Simon Kerr, a Fetola mentor, shares his story – and the hard lessons learnt – about opening a restaurant without any idea what he was getting himself into.
Some employees thrive in the corporate environment, some don’t. Those who don’t think they are born entrepreneurs, but this is not always the case. Sometimes entrepreneurs have to learn the lessons of life – it’s called paying school fees! I had to learn this lesson the hard way.
Back in the day, I was working for one of the biggest hotel groups in Africa and I was doing well. I was at the top of my training courses, youngest general manager, etc. But something was missing. I wanted to be my own boss. I didn’t fit into the corporate mould, I was always at odds with my bosses and I always battled to get my tie knot straight!
When the opportunity to rent a restaurant came along, I was as keen as the proverbial mustard seed. I went to look at the premises and fell in love – the kitchen was dreamlike, sophisticated and the décor was up-market. It had a cocktail bar on a mezzanine and dance floor with a proper bandstand in the middle of the restaurant. As far as I was concerned it was a done deal! We negotiated a rental and a lease over dinner and three weeks later I’d resigned, taken my pension payout (which wasn’t as much as I thought it would be) and headed off to be my own boss. I promised myself that I would never wear a tie again.
It took only about a fortnight before grim reality set in. I had no working capital, I hadn’t heard of cash flow (big corporates don’t worry about these details). I had never experienced liquidity or lack thereof. My solution was to get an overdraft – I couldn’t spell it let alone manage it! Then it took me a while to realise that while I’d seen the busy restaurant in peak holiday season, I’d taken over in the quietest three months of the year. There was no turnover, no sales, but the overhead and the staff I had inherited still had to be paid. Every month.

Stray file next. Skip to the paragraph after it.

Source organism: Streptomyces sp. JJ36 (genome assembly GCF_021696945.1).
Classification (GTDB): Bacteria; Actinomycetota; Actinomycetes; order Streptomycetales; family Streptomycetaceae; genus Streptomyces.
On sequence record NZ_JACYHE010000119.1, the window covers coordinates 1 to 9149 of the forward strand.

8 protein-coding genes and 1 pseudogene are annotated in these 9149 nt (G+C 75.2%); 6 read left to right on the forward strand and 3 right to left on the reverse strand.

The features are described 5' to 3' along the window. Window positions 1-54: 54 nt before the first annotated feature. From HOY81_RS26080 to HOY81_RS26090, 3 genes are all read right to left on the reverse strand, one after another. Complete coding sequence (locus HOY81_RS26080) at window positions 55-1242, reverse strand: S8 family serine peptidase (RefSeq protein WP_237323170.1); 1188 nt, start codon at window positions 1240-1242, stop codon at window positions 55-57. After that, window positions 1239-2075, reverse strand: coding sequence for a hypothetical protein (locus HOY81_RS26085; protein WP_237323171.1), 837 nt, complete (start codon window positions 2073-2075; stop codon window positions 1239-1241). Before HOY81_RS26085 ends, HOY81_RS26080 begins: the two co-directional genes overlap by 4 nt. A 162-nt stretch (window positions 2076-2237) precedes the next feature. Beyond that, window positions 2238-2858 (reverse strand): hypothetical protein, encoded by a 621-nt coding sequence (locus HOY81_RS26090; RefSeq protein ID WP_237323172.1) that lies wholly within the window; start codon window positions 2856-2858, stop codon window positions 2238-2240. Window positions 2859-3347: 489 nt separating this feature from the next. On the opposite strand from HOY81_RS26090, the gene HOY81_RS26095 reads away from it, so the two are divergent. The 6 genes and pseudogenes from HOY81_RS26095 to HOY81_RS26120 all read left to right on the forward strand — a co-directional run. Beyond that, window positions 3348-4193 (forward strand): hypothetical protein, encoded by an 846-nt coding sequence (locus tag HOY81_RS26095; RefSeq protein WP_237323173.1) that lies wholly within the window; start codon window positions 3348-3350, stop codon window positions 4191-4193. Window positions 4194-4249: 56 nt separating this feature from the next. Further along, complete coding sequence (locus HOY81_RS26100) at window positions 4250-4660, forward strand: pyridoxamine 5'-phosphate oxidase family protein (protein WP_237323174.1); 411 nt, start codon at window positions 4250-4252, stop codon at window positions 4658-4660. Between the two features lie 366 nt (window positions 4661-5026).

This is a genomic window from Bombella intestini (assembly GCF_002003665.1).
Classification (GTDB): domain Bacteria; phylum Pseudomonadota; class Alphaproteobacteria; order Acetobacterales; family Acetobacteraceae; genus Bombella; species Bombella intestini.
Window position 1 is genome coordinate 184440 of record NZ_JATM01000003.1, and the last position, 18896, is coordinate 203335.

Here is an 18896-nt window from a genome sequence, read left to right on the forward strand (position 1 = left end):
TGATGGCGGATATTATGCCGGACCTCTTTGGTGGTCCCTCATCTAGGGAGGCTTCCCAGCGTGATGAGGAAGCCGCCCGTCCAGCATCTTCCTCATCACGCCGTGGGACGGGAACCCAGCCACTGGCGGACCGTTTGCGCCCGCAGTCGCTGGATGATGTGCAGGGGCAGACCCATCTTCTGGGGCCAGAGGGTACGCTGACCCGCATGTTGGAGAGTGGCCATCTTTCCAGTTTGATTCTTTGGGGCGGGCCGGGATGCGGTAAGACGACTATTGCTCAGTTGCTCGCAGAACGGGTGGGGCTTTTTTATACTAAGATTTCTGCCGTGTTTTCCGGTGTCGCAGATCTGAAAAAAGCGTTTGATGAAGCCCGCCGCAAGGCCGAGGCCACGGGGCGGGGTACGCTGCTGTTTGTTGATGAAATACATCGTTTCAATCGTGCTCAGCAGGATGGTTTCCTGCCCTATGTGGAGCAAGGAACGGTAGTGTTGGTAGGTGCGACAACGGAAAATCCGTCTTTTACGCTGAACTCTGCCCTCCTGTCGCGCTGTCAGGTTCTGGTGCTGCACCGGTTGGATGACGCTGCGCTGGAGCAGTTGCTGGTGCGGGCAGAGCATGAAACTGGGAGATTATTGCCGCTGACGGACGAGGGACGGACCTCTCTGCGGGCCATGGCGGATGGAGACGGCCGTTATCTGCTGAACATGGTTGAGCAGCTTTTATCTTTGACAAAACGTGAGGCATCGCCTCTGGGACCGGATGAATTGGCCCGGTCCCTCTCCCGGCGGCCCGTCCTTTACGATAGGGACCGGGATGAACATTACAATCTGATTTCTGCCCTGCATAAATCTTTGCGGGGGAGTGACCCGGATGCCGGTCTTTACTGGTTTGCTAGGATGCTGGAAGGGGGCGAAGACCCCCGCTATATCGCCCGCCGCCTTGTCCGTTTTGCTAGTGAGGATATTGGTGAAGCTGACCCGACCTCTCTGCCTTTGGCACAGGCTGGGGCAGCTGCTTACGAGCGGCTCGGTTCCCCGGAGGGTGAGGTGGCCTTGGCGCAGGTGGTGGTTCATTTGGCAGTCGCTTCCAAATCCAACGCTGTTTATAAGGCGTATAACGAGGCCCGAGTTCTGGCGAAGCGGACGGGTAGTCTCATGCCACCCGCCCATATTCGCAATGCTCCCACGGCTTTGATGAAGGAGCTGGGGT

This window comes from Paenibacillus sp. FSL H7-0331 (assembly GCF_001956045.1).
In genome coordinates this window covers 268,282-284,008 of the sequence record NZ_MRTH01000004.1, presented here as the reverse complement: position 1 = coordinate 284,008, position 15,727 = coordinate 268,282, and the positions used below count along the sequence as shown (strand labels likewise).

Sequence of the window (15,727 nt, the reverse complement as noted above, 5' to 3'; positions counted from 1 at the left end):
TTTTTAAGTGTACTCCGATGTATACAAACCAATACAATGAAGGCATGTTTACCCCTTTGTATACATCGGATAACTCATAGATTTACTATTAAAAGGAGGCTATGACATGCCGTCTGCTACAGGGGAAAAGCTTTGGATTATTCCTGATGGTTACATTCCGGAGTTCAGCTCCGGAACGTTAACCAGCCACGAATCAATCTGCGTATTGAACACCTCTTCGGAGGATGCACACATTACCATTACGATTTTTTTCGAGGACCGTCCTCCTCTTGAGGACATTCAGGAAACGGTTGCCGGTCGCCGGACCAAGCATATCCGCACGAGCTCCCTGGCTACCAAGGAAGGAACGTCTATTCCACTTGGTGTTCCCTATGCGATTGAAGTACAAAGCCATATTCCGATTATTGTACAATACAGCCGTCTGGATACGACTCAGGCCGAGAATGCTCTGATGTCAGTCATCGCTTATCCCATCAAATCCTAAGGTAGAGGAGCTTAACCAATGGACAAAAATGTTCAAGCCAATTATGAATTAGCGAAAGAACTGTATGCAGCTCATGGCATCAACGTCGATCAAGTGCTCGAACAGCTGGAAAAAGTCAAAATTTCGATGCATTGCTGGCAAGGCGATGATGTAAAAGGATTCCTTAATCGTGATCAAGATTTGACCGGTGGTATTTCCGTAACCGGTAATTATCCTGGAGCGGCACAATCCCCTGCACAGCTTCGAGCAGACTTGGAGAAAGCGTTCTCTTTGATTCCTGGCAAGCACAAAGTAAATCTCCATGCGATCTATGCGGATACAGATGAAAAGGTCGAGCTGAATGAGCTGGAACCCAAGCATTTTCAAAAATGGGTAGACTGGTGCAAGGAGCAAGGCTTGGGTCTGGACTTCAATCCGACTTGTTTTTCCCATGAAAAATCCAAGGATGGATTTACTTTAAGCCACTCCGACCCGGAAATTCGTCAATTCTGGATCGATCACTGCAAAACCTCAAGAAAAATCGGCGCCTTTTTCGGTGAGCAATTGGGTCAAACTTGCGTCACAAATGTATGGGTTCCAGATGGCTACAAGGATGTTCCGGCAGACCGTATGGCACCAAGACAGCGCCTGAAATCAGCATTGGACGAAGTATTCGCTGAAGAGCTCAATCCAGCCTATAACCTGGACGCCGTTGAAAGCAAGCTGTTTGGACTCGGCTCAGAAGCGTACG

It took me six weeks to realise I was in huge trouble, overheads were far over where I thought they would be, losses kept mounting, and the biggest killer was the interest kept piling up each time I looked at the statement. Then the lease agreement suddenly sprang a few surprises with rental increments every two months, which I hadn’t really noted in my excitement to get my own restaurant.
Fortunately for me, two of my best customers, a lawyer, and an accountant, had offices next door to me. These two gents became my mentors and I will forever be indebted to them. I had no money for consultation fees so I traded expertise and advice for wine and steaks.
Over many free meals and countless bottles of wine, they imparted their combined wisdom on me and slowly, over the next 18 months, I was able to stabilise the ship and get the pumps working before we ran aground.
The nuts and the bolts of how we got out of the dilemma are not relevant today, but what is important was the advice and mentoring I was given. I have used the lessons learned all those years ago in all my businesses, whatever they may be.
I’ve distilled those lessons here:
- If it sounds too good to be true, it always is.
- If it seems like easy money, it’s usually not.
- Professionals are called that for a reason – use them because we all need guidance. Have a look at the books and lease agreement before you sign anything.
- Ask around before you just open or buy a new business in a new area, be it geographical or expertise. Local knowledge is invaluable. Sit in bars and coffee shops and listen to the local gossip.
- Know your numbers, know your market, and don’t think you are smarter than your competition. Engage with your competitors, you can learn a great deal from them.
- Never ever, EVER sign as surety for anybody.
Written by Simon Kerr
Simon Kerr is Fetola Mentor that has worked with the Fetola and SAB Tholoana teams for over three years. His skill set is suited to the hospitality and tourism sector because he is a qualified and accredited chef and he has also successfully run restaurants and guest houses in South Africa.
He has won multiple awards ranging from being voted as one of SA’s Top Restaurants for Chef Simon & The Phatt Chef Restaurant to GETAWAY Magazine’s TOP 25 Breakfasts in South Africa.